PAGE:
This article explains our 510k project Using the new FDA eSTAR template also requires a new process for eSTAR project management to prepare your 510k and De Novo submissions.
Outline of ten (10) major changes resulting from the new FDA eSTAR template
As of October 1, 2023, all 510k and De Novo submissions to the FDA now require using the new FDA eSTAR template and the template must be uploaded to the FDA Customer Collaboration Portal (CCP). Yesterday the FDA published an updated guidance explaining the 510k electronic submission requirements, but there are ten (10) major changes to Medical Device Academy’s submission process resulting from the new eSTAR templates:
- We no longer need a table of contents.
- We no longer use the volume and document structure.
- We are no longer required to conform to sectioning or pagination of the entire submission.
- We no longer worry about the RTA screening or checklist (it doesn’t exist).
- We no longer bother creating an executive summary (it’s optional).
- We no longer have a section for Class 3 devices, because there are no Class 3 510(k) devices anymore.
- We no longer use FDA Form 3514, because that content is now incorporated into the eSTAR.
- We no longer create a Declaration of Conformity, because the eSTAR creates one automatically.
- We no longer recommend creating a 510(k) Summary, because the eSTAR creates one automatically
- We no longer use FedEx, because we can upload to FDA CCP electronically instead.
What is different in the 510k requirements?
Despite all the perceived changes to the FDA’s pre-market notification process (i.e., the 510k process), the format and content requirements have not changed much. The most significant change to the 510k process recently was the requirement to include cybersecurity testing.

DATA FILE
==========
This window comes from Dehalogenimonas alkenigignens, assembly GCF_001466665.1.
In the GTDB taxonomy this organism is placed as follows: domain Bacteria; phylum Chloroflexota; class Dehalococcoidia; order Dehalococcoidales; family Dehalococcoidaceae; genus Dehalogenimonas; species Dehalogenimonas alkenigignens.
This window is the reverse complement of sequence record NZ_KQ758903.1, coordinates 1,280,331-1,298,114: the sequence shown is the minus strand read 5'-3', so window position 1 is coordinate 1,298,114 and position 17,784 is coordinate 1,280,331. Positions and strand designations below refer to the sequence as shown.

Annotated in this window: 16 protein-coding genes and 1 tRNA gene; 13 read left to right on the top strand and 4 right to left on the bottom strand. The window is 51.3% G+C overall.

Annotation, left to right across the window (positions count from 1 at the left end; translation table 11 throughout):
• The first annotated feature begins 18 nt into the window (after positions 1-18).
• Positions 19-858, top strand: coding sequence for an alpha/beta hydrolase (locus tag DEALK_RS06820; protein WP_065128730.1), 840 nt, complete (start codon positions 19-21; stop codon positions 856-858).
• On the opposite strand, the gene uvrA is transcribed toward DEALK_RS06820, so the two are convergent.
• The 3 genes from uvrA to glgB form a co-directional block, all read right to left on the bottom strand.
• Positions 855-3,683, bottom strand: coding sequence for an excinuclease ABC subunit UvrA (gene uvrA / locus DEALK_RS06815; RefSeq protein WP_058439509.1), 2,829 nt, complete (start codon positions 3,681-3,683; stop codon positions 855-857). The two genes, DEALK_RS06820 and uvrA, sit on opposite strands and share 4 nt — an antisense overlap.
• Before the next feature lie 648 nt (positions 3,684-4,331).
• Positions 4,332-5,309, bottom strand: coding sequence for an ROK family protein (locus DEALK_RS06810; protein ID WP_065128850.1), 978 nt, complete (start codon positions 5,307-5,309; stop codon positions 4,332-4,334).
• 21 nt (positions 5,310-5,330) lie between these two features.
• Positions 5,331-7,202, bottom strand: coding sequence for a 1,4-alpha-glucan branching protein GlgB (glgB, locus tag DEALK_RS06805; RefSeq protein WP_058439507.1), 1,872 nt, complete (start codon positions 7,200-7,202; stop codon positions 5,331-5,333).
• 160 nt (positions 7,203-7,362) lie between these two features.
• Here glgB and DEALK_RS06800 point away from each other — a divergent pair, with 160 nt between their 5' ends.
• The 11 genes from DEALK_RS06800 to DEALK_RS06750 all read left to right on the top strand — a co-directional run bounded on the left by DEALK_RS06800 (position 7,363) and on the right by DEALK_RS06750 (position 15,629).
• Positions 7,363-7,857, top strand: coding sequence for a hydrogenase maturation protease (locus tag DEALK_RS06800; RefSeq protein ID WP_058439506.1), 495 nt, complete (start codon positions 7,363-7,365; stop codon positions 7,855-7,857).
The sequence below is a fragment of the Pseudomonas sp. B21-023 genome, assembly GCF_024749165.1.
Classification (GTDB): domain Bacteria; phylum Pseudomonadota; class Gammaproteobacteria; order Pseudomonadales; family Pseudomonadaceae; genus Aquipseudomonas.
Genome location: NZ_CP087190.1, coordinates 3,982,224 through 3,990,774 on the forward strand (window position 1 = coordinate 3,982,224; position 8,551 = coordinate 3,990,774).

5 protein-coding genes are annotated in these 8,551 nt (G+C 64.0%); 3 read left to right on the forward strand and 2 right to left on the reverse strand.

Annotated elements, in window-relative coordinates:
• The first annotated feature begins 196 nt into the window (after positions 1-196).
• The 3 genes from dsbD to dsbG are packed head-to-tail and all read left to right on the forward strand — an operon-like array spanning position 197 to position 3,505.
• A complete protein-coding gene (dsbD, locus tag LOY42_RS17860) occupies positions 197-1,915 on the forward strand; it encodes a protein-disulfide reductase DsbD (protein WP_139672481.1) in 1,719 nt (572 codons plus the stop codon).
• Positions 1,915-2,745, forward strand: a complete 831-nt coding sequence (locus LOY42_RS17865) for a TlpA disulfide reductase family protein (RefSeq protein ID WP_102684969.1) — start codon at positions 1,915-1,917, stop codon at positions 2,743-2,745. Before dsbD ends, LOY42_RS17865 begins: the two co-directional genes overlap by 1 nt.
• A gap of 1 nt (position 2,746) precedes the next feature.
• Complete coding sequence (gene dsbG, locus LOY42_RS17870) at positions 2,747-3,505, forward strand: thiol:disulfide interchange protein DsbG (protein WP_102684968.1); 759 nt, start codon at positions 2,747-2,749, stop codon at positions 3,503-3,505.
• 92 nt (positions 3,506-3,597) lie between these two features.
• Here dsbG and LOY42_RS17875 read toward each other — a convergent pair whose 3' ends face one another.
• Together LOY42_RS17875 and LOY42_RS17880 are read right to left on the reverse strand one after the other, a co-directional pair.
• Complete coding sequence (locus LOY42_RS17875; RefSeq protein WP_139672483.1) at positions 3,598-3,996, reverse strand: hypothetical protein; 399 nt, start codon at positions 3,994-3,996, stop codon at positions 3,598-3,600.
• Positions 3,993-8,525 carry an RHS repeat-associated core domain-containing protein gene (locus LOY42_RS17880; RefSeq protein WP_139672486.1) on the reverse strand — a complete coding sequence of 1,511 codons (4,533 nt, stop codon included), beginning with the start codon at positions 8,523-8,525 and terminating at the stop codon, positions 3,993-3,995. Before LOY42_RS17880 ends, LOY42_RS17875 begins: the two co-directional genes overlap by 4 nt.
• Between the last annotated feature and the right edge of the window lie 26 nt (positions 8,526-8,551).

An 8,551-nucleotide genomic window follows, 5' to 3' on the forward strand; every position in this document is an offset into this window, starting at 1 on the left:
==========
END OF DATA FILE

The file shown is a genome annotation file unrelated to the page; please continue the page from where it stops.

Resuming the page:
Outline of eSTAR Project Management
There were 20 sections in a 510k submission. Medical Device Academy’s consulting team created a template for the documents to be included in each section. In the new eSTAR template, there are no section numbers to reference. To keep things clear, we recommend using one or two words at the beginning of each file name to define the section it belongs in. The words should match up with the bookmarks used by the FDA. However, you should be careful not to make the file names too long. Below is a list of all of the sections:
- Administrative Information;
- Device Description;
- Predicates and Substantial Equivalence;
- Benefits, Risks, and Mitigation Measures;
- Reprocessing, Sterility, and Shelf-life;
- Software/Firmware and Cybersecurity/Interoperability
- EMC, Wireless, Electrical, Mechanical, and Thermal Safety;
- Performance Testing;
- Quality Management; and
- Administrative Documentation.
The Benefit, Risks, and Mitigation Measures Section is only applicable to De Novo Classification Requests. The Quality Management Section includes subsections for Quality Management System Information, Facility Information, Post-Market Studies, and References. However. Only the References subsection will be visible in most submissions because the other three subsections are part of the Health Canada eSTAR pilot. Other sections and subsections will be abbreviated or hidden depending on the dropdown menu selections you select in the eSTAR. For example, if your device does not have wireless functionality or a removable storage drive, then the cybersecurity section will remain hidden.
Table of Contents Used as our 510k Project Management Tool
When one of our consultants is starting a new 510k project, we use a spreadsheet version of the Table of Contents. This allows us to perform a gap analysis of the existing documentation available from the client. If the client owns the 510k for the predicate device, then the client may only need to update documents to reflect changes. If the client has a Technical File, then most of the information is available. Still, the consultant must revise the format and organization of the content to fit our 510k document templates. In one of the columns of the spreadsheet, the consultant performing the gap analysis makes comments about what is available and what needs to be done to complete the 510k submission.